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Goldman Sachs expects Brent crude to reach $65 a barrel next year following the release of an effective Covid-19 vaccine and a limited increase in supply from OPEC+.
However, before this, global demand will drop by 3 million bpd because of the string of national lockdowns in Europe, the investment bank also warned.
OPEC+ is still a major factor for prices, Goldman also said, and if it fails to agree to an extension of the current production cuts, this could cost the oil industry a $5 price drop per barrel.
OPEC+ begins a two-day meeting today to discuss its production control measures. While an extension of the current level of cuts—7.7 million bpd—is the most likely outcome, the cartel is facing growing pressure from U.S. shale producers who have already begun raising production. The rig count has been rising for weeks, with Baker Hughes reporting last week drillers added 10 rigs.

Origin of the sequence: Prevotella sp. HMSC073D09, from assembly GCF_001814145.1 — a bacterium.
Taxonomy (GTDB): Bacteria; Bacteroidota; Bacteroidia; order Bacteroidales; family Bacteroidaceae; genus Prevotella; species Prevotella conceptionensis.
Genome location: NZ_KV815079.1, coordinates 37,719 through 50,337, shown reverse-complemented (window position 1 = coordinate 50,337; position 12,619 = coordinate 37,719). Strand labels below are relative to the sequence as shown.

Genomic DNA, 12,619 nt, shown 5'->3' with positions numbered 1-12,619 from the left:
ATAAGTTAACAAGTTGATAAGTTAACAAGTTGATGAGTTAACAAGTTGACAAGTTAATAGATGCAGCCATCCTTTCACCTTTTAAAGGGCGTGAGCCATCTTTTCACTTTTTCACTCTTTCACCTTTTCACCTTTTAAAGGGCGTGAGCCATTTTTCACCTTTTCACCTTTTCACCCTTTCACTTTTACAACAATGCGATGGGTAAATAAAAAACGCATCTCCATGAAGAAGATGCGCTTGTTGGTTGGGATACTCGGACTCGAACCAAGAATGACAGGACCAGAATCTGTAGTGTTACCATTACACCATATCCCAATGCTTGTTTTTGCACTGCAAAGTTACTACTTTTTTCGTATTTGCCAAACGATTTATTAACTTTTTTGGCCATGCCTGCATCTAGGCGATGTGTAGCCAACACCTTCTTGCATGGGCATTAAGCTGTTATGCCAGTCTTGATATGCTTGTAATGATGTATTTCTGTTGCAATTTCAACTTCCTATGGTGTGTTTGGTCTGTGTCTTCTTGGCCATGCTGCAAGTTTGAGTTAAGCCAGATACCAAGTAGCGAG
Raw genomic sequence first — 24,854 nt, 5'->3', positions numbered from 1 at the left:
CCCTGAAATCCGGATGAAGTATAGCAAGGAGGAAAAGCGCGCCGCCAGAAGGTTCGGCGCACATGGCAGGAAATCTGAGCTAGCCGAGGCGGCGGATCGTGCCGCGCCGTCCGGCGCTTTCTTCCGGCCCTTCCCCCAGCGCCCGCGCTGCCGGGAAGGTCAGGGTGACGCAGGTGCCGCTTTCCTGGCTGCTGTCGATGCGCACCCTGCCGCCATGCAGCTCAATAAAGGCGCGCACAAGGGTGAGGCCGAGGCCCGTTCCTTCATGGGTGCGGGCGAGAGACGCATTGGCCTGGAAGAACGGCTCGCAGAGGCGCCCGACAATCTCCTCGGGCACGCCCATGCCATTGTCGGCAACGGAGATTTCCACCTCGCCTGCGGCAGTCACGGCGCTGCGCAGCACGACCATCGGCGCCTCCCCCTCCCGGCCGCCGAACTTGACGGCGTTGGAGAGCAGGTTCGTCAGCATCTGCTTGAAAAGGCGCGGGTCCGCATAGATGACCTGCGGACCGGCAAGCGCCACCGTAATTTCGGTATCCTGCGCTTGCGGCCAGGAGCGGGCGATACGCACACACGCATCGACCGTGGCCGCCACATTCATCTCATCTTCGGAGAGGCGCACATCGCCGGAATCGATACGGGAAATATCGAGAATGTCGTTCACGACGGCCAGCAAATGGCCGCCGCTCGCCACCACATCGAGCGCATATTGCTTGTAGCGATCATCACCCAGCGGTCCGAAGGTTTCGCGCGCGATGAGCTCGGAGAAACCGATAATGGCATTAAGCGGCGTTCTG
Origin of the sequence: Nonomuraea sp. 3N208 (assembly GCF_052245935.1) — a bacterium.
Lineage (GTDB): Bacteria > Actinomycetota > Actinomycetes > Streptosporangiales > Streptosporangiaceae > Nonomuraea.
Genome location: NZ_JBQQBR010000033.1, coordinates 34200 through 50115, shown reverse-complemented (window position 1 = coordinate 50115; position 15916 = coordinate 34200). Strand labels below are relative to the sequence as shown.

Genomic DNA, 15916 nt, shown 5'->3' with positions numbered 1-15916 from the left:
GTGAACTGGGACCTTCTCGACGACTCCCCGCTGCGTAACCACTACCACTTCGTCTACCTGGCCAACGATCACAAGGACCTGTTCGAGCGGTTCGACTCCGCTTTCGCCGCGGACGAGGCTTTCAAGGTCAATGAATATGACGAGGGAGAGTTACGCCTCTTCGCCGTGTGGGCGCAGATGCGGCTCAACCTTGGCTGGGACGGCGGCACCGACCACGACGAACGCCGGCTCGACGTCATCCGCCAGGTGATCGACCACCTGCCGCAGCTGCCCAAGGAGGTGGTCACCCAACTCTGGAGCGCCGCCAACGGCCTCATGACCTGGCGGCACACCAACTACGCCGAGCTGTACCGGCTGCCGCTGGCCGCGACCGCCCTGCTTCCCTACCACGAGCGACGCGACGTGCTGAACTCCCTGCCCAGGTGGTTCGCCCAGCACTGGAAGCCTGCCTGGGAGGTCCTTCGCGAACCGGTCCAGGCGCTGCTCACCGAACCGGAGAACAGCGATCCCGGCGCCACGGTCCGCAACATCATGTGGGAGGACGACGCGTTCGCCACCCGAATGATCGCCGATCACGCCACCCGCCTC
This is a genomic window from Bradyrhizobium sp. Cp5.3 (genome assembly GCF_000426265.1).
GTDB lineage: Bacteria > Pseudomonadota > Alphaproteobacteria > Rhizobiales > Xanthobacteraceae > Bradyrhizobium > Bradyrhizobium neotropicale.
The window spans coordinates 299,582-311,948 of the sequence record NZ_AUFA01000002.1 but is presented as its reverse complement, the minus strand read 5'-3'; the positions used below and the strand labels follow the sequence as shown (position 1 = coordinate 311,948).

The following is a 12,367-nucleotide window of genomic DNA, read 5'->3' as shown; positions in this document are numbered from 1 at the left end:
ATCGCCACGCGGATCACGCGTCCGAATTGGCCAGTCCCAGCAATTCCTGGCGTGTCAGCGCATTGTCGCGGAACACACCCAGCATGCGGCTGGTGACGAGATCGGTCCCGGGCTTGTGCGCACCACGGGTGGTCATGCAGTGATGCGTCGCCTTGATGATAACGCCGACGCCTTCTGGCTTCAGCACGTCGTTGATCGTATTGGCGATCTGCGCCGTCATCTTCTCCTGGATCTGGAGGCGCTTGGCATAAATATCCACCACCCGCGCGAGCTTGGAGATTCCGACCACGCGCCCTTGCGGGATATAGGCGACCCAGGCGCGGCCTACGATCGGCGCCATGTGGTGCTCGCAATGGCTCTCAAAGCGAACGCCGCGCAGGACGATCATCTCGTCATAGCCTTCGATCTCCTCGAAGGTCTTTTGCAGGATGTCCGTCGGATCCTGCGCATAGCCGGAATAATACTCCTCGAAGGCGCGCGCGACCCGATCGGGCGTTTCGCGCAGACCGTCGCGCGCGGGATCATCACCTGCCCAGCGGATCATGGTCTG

Analyst forecasts for prices vary but appear to all be for an increase from current levels next year. According to CNBC, BCS Global Markets, for example, expects Brent to rise to the mid-50s by the end of 2021. Capital Economics is even more bullish, expecting Brent crude at $60 a barrel next year.
Crude oil prices got a boost recently from a string of potentially promising updates from pharma companies developing vaccines for Covid-19. The rally ended by the end of last week, but at the time of writing, both Brent and West Texas Intermediate were trading at the highest in months ahead of the OPEC+ meeting.
They were, however, down on the day at the time of writing as concern increased about the outcome of the two-day meeting. While a week ago an extension of the deep cuts looked almost guaranteed, reports about internal discords in OPEC have undermined the prevailing optimism.
By Irina Slav for Oilprice.com
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Irina is a writer for Oilprice.com with over a decade of experience writing on the oil and gas industry.